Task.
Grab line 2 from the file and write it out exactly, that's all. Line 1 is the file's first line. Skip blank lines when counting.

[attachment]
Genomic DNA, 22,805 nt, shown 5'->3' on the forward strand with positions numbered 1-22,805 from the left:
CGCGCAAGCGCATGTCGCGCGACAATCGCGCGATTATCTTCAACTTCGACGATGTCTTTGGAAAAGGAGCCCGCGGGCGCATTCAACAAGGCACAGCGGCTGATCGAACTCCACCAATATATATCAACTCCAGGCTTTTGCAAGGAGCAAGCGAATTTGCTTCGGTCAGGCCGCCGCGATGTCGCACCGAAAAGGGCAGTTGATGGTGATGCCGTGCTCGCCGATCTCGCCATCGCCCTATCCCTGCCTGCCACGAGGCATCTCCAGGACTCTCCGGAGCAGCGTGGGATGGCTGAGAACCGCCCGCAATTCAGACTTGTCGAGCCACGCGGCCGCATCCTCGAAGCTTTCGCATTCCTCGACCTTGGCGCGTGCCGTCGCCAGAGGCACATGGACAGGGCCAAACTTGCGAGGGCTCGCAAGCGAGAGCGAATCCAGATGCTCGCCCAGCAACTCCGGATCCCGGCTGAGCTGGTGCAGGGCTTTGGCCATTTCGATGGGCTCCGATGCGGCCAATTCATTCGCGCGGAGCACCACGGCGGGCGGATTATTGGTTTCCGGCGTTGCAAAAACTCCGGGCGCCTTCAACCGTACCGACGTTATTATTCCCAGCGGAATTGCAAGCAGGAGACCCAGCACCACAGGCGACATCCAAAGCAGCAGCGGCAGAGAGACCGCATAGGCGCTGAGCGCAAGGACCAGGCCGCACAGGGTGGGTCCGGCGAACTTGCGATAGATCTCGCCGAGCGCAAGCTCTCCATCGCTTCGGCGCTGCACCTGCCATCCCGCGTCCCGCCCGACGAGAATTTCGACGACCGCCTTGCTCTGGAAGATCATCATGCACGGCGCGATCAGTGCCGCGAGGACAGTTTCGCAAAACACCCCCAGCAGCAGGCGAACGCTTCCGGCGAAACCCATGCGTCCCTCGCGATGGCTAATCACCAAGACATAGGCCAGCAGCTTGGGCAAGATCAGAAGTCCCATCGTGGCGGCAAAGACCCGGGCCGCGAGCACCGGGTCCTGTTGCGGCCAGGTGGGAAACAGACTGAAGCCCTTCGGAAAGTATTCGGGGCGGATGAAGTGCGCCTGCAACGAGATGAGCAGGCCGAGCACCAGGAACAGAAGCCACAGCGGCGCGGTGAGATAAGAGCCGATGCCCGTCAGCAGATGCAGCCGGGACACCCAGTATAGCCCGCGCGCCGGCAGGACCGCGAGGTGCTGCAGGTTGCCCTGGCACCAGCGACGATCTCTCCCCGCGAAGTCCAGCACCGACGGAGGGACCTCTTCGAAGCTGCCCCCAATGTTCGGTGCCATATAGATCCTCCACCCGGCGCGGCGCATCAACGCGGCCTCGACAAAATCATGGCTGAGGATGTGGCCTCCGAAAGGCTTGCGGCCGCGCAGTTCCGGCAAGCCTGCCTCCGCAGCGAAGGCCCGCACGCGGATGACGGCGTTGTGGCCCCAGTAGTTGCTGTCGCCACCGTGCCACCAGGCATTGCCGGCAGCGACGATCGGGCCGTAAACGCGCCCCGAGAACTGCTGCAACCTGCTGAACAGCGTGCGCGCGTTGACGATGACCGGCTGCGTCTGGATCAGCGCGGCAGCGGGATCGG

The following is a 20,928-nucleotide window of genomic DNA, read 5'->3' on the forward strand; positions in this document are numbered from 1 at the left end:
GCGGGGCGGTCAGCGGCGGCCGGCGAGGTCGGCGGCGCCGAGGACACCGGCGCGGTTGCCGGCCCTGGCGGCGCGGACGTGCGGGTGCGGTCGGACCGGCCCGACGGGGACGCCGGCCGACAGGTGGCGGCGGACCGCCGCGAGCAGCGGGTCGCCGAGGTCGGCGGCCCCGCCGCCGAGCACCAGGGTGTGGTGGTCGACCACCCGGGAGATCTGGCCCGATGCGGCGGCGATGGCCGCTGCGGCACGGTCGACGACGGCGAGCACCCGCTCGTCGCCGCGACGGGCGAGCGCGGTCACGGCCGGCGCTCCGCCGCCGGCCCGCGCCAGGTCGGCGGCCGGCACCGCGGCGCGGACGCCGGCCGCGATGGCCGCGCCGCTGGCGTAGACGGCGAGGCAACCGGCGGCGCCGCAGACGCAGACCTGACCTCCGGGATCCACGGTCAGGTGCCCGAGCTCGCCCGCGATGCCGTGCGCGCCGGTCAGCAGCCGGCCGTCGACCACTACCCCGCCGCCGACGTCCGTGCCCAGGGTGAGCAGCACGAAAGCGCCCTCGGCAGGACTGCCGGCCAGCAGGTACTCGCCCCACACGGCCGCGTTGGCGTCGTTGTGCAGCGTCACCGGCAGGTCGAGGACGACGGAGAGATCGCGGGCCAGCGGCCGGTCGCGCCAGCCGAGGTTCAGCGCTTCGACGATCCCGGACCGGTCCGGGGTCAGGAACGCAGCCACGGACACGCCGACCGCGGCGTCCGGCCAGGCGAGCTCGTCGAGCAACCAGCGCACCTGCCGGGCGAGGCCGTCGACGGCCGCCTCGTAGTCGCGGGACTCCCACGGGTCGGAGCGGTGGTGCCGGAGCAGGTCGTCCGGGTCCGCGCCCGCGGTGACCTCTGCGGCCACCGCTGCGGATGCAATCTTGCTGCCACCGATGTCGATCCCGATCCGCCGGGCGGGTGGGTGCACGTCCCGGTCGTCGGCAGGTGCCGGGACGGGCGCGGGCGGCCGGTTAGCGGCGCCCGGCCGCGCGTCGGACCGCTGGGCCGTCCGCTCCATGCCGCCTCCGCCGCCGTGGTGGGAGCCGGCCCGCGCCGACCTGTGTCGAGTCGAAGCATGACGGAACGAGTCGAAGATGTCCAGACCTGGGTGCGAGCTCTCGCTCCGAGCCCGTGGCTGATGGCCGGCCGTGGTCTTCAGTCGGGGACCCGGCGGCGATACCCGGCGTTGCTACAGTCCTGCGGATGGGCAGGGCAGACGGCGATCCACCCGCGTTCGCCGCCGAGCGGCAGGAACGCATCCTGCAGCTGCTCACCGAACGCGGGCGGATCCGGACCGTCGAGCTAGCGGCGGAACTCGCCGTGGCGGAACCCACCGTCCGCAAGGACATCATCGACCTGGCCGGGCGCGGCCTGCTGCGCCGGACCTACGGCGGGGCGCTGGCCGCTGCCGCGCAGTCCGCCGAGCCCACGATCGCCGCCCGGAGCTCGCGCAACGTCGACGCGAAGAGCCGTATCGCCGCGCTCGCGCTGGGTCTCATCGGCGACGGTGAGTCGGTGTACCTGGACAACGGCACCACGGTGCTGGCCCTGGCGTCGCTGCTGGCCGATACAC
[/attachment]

CGCGCAAGCGCATGTCGCGCGACAATCGCGCGATTATCTTCAACTTCGACGATGTCTTTGGAAAAGGAGCCCGCGGGCGCATTCAACAAGGCACAGCGGCTGATCGAACTCCACCAATATATATCAACTCCAGGCTTTTGCAAGGAGCAAGCGAATTTGCTTCGGTCAGGCCGCCGCGATGTCGCACCGAAAAGGGCAGTTGATGGTGATGCCGTGCTCGCCGATCTCGCCATCGCCCTATCCCTGCCTGCCACGAGGCATCTCCAGGACTCTCCGGAGCAGCGTGGGATGGCTGAGAACCGCCCGCAATTCAGACTTGTCGAGCCACGCGGCCGCATCCTCGAAGCTTTCGCATTCCTCGACCTTGGCGCGTGCCGTCGCCAGAGGCACATGGACAGGGCCAAACTTGCGAGGGCTCGCAAGCGAGAGCGAATCCAGATGCTCGCCCAGCAACTCCGGATCCCGGCTGAGCTGGTGCAGGGCTTTGGCCATTTCGATGGGCTCCGATGCGGCCAATTCATTCGCGCGGAGCACCACGGCGGGCGGATTATTGGTTTCCGGCGTTGCAAAAACTCCGGGCGCCTTCAACCGTACCGACGTTATTATTCCCAGCGGAATTGCAAGCAGGAGACCCAGCACCACAGGCGACATCCAAAGCAGCAGCGGCAGAGAGACCGCATAGGCGCTGAGCGCAAGGACCAGGCCGCACAGGGTGGGTCCGGCGAACTTGCGATAGATCTCGCCGAGCGCAAGCTCTCCATCGCTTCGGCGCTGCACCTGCCATCCCGCGTCCCGCCCGACGAGAATTTCGACGACCGCCTTGCTCTGGAAGATCATCATGCACGGCGCGATCAGTGCCGCGAGGACAGTTTCGCAAAACACCCCCAGCAGCAGGCGAACGCTTCCGGCGAAACCCATGCGTCCCTCGCGATGGCTAATCACCAAGACATAGGCCAGCAGCTTGGGCAAGATCAGAAGTCCCATCGTGGCGGCAAAGACCCGGGCCGCGAGCACCGGGTCCTGTTGCGGCCAGGTGGGAAACAGACTGAAGCCCTTCGGAAAGTATTCGGGGCGGATGAAGTGCGCCTGCAACGAGATGAGCAGGCCGAGCACCAGGAACAGAAGCCACAGCGGCGCGGTGAGATAAGAGCCGATGCCCGTCAGCAGATGCAGCCGGGACACCCAGTATAGCCCGCGCGCCGGCAGGACCGCGAGGTGCTGCAGGTTGCCCTGGCACCAGCGACGATCTCTCCCCGCGAAGTCCAGCACCGACGGAGGGACCTCTTCGAAGCTGCCCCCAATGTTCGGTGCCATATAGATCCTCCACCCGGCGCGGCGCATCAACGCGGCCTCGACAAAATCATGGCTGAGGATGTGGCCTCCGAAAGGCTTGCGGCCGCGCAGTTCCGGCAAGCCTGCCTCCGCAGCGAAGGCCCGCACGCGGATGACGGCGTTGTGGCCCCAGTAGTTGCTGTCGCCACCGTGCCACCAGGCATTGCCGGCAGCGACGATCGGGCCGTAAACGCGCCCCGAGAACTGCTGCAACCTGCTGAACAGCGTGCGCGCGTTGACGATGACCGGCTGCGTCTGGATCAGCGCGGCAGCGGGATCGG